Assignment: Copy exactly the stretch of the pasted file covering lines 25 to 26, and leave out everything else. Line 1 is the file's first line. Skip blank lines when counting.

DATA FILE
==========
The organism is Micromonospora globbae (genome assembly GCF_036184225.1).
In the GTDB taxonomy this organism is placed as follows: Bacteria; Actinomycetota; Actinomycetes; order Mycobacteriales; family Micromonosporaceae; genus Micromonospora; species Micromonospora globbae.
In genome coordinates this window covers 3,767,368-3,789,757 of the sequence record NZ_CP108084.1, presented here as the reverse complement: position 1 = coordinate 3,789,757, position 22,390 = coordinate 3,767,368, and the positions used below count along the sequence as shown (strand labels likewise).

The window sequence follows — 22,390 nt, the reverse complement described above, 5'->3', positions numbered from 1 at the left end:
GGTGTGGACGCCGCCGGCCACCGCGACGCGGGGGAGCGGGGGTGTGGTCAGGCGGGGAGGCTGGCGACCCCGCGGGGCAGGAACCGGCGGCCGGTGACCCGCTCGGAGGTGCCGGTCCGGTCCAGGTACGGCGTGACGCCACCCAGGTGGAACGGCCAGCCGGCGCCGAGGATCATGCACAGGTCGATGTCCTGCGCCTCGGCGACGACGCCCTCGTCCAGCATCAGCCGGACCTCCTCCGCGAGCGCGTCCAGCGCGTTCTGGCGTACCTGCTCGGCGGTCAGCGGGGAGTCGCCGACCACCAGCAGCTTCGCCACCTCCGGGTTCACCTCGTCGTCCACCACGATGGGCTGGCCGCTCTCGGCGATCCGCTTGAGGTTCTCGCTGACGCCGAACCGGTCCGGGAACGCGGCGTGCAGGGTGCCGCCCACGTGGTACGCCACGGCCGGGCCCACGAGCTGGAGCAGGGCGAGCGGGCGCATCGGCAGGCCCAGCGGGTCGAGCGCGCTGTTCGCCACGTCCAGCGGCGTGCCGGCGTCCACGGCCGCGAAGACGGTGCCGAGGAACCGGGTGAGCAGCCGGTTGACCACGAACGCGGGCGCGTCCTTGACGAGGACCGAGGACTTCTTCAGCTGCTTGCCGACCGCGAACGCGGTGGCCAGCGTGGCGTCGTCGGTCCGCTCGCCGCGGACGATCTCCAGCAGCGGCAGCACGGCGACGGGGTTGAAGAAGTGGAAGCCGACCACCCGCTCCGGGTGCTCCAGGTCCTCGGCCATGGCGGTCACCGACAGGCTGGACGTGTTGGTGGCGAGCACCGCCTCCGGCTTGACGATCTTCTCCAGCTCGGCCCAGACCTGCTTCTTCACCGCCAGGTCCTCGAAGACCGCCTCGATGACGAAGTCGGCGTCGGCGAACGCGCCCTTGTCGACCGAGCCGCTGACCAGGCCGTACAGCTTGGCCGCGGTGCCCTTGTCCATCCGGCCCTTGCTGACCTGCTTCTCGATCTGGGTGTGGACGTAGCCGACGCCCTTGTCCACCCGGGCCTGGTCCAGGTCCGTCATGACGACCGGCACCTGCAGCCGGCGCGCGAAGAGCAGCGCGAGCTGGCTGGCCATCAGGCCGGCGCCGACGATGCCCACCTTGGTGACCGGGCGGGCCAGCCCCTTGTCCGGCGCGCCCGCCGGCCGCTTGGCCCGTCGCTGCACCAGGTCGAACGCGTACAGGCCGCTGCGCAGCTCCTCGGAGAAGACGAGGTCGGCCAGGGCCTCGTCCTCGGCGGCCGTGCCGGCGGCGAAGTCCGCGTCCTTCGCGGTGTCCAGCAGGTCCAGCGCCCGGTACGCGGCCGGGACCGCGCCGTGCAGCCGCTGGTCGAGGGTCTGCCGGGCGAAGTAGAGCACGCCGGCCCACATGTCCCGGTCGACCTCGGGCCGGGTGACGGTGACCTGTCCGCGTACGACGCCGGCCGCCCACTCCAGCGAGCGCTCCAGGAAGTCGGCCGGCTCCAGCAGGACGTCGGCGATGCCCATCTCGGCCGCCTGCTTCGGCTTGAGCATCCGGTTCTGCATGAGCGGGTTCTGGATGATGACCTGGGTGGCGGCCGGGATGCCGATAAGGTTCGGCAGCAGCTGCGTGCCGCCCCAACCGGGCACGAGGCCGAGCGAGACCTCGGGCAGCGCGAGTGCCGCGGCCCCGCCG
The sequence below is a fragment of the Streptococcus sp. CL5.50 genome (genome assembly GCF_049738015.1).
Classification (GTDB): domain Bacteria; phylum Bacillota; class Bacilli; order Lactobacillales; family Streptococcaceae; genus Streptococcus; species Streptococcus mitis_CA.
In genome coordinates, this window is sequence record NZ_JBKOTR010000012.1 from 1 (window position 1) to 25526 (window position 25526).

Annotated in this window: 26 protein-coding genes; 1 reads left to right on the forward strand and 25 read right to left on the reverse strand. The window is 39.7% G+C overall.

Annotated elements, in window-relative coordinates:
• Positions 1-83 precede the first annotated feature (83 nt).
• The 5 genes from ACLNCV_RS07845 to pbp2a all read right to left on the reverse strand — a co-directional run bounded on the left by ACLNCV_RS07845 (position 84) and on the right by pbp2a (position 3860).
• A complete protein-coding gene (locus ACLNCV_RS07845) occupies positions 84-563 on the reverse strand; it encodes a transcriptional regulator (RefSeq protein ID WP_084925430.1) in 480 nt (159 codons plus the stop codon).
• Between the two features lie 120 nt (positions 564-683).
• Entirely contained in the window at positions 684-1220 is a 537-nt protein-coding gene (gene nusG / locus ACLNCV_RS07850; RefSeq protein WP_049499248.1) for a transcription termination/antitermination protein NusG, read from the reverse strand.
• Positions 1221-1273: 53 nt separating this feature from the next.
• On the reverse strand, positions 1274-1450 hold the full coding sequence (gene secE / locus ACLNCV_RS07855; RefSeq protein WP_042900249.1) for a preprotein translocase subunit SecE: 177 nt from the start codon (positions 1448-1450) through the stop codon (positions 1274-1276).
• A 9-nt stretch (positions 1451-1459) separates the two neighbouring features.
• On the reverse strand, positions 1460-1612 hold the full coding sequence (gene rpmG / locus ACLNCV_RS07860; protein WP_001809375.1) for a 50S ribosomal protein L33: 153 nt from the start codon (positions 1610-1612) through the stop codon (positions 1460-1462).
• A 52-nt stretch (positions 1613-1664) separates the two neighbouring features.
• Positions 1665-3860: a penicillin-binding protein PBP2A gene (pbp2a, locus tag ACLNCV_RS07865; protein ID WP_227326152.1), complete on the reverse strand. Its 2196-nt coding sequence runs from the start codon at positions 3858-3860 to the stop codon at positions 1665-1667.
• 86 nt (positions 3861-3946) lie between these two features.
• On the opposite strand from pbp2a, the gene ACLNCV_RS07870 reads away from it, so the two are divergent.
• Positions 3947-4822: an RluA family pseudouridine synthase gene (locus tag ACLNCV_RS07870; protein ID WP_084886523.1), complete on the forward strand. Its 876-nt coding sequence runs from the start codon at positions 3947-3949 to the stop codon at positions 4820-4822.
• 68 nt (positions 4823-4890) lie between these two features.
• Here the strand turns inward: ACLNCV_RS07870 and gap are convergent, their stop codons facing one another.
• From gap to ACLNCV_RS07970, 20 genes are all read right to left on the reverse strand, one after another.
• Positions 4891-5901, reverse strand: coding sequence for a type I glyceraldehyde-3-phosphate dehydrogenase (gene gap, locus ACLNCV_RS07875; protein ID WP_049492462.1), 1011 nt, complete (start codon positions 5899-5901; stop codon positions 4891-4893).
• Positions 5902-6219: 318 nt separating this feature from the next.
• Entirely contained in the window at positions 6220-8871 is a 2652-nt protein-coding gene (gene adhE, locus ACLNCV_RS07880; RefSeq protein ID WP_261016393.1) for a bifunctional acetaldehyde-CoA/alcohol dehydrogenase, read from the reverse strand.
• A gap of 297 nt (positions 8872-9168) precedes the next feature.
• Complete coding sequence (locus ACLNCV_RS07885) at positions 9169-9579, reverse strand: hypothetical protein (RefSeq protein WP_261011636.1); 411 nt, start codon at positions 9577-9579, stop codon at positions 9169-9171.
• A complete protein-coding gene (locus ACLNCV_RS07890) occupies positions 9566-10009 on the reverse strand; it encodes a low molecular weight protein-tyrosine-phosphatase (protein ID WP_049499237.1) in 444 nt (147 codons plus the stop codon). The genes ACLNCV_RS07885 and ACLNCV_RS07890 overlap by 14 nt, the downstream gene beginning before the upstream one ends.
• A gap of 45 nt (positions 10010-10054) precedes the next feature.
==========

• 68 nt (positions 4823-4890) lie between these two features.
• Here the strand turns inward: ACLNCV_RS07870 and gap are convergent, their stop codons facing one another.